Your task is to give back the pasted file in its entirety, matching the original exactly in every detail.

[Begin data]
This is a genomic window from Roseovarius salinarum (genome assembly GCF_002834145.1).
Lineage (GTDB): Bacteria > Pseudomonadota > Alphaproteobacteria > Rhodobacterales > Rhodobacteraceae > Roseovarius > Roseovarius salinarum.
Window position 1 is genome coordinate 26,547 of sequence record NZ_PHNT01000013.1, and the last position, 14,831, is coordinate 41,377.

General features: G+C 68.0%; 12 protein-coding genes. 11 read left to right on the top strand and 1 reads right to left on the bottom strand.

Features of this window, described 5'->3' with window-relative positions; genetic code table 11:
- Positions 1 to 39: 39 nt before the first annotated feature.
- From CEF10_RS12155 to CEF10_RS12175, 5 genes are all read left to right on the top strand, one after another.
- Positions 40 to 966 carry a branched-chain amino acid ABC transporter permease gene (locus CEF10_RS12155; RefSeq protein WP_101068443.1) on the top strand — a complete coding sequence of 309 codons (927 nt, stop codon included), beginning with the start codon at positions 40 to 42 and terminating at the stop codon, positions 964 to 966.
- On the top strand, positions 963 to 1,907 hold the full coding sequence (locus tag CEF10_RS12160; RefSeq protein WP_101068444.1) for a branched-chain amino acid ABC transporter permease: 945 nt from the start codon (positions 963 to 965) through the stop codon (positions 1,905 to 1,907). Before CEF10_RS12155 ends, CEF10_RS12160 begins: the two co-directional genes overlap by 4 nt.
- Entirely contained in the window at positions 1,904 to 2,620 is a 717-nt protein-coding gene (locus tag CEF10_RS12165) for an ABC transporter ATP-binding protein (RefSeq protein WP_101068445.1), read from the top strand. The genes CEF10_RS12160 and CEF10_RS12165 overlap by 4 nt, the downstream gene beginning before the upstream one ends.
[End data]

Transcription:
This is a genomic window from Roseovarius salinarum (genome assembly GCF_002834145.1).
Lineage (GTDB): Bacteria > Pseudomonadota > Alphaproteobacteria > Rhodobacterales > Rhodobacteraceae > Roseovarius > Roseovarius salinarum.
Window position 1 is genome coordinate 26,547 of sequence record NZ_PHNT01000013.1, and the last position, 14,831, is coordinate 41,377.

General features: G+C 68.0%; 12 protein-coding genes. 11 read left to right on the top strand and 1 reads right to left on the bottom strand.

Features of this window, described 5'->3' with window-relative positions; genetic code table 11:
- Positions 1 to 39: 39 nt before the first annotated feature.
- From CEF10_RS12155 to CEF10_RS12175, 5 genes are all read left to right on the top strand, one after another.
- Positions 40 to 966 carry a branched-chain amino acid ABC transporter permease gene (locus CEF10_RS12155; RefSeq protein WP_101068443.1) on the top strand — a complete coding sequence of 309 codons (927 nt, stop codon included), beginning with the start codon at positions 40 to 42 and terminating at the stop codon, positions 964 to 966.
- On the top strand, positions 963 to 1,907 hold the full coding sequence (locus tag CEF10_RS12160; RefSeq protein WP_101068444.1) for a branched-chain amino acid ABC transporter permease: 945 nt from the start codon (positions 963 to 965) through the stop codon (positions 1,905 to 1,907). Before CEF10_RS12155 ends, CEF10_RS12160 begins: the two co-directional genes overlap by 4 nt.
- Entirely contained in the window at positions 1,904 to 2,620 is a 717-nt protein-coding gene (locus tag CEF10_RS12165) for an ABC transporter ATP-binding protein (RefSeq protein WP_101068445.1), read from the top strand. The genes CEF10_RS12160 and CEF10_RS12165 overlap by 4 nt, the downstream gene beginning before the upstream one ends.